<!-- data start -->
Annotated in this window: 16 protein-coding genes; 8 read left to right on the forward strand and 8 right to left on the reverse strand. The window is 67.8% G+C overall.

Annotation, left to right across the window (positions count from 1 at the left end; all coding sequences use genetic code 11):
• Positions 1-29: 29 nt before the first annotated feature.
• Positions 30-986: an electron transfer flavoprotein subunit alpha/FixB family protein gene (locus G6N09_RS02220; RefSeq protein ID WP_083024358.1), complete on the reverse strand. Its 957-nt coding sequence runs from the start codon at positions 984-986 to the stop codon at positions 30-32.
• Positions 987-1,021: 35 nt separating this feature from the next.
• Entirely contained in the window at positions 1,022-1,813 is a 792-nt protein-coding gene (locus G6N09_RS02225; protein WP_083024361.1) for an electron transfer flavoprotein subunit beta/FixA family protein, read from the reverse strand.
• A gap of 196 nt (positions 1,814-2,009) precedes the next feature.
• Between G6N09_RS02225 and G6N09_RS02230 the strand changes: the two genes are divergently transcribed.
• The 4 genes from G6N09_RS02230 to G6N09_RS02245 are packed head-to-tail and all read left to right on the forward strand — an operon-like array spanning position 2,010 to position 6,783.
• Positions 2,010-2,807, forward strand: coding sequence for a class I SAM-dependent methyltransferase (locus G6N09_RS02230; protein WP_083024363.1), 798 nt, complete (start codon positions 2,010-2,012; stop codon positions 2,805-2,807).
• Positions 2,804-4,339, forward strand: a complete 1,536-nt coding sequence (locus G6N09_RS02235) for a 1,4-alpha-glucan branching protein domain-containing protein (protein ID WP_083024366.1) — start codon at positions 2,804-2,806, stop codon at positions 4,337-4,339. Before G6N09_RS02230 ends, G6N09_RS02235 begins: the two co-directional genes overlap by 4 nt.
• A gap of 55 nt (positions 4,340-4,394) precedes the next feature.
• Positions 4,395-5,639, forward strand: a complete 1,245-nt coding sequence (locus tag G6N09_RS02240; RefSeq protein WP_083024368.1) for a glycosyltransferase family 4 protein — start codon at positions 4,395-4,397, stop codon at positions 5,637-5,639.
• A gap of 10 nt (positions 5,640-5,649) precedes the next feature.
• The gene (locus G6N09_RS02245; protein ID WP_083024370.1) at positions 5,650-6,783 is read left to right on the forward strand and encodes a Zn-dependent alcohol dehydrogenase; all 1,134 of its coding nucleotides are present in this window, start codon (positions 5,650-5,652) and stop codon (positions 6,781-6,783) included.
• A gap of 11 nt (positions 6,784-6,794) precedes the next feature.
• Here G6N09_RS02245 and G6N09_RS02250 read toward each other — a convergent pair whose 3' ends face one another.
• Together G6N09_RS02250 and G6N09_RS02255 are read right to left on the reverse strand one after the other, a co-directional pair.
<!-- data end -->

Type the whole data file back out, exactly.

Annotated in this window: 16 protein-coding genes; 8 read left to right on the forward strand and 8 right to left on the reverse strand. The window is 67.8% G+C overall.

Annotation, left to right across the window (positions count from 1 at the left end; all coding sequences use genetic code 11):
• Positions 1-29: 29 nt before the first annotated feature.
• Positions 30-986: an electron transfer flavoprotein subunit alpha/FixB family protein gene (locus G6N09_RS02220; RefSeq protein ID WP_083024358.1), complete on the reverse strand. Its 957-nt coding sequence runs from the start codon at positions 984-986 to the stop codon at positions 30-32.
• Positions 987-1,021: 35 nt separating this feature from the next.
• Entirely contained in the window at positions 1,022-1,813 is a 792-nt protein-coding gene (locus G6N09_RS02225; protein WP_083024361.1) for an electron transfer flavoprotein subunit beta/FixA family protein, read from the reverse strand.
• A gap of 196 nt (positions 1,814-2,009) precedes the next feature.
• Between G6N09_RS02225 and G6N09_RS02230 the strand changes: the two genes are divergently transcribed.
• The 4 genes from G6N09_RS02230 to G6N09_RS02245 are packed head-to-tail and all read left to right on the forward strand — an operon-like array spanning position 2,010 to position 6,783.
• Positions 2,010-2,807, forward strand: coding sequence for a class I SAM-dependent methyltransferase (locus G6N09_RS02230; protein WP_083024363.1), 798 nt, complete (start codon positions 2,010-2,012; stop codon positions 2,805-2,807).
• Positions 2,804-4,339, forward strand: a complete 1,536-nt coding sequence (locus G6N09_RS02235) for a 1,4-alpha-glucan branching protein domain-containing protein (protein ID WP_083024366.1) — start codon at positions 2,804-2,806, stop codon at positions 4,337-4,339. Before G6N09_RS02230 ends, G6N09_RS02235 begins: the two co-directional genes overlap by 4 nt.
• A gap of 55 nt (positions 4,340-4,394) precedes the next feature.
• Positions 4,395-5,639, forward strand: a complete 1,245-nt coding sequence (locus tag G6N09_RS02240; RefSeq protein WP_083024368.1) for a glycosyltransferase family 4 protein — start codon at positions 4,395-4,397, stop codon at positions 5,637-5,639.
• A gap of 10 nt (positions 5,640-5,649) precedes the next feature.
• The gene (locus G6N09_RS02245; protein ID WP_083024370.1) at positions 5,650-6,783 is read left to right on the forward strand and encodes a Zn-dependent alcohol dehydrogenase; all 1,134 of its coding nucleotides are present in this window, start codon (positions 5,650-5,652) and stop codon (positions 6,781-6,783) included.
• A gap of 11 nt (positions 6,784-6,794) precedes the next feature.
• Here G6N09_RS02245 and G6N09_RS02250 read toward each other — a convergent pair whose 3' ends face one another.
• Together G6N09_RS02250 and G6N09_RS02255 are read right to left on the reverse strand one after the other, a co-directional pair.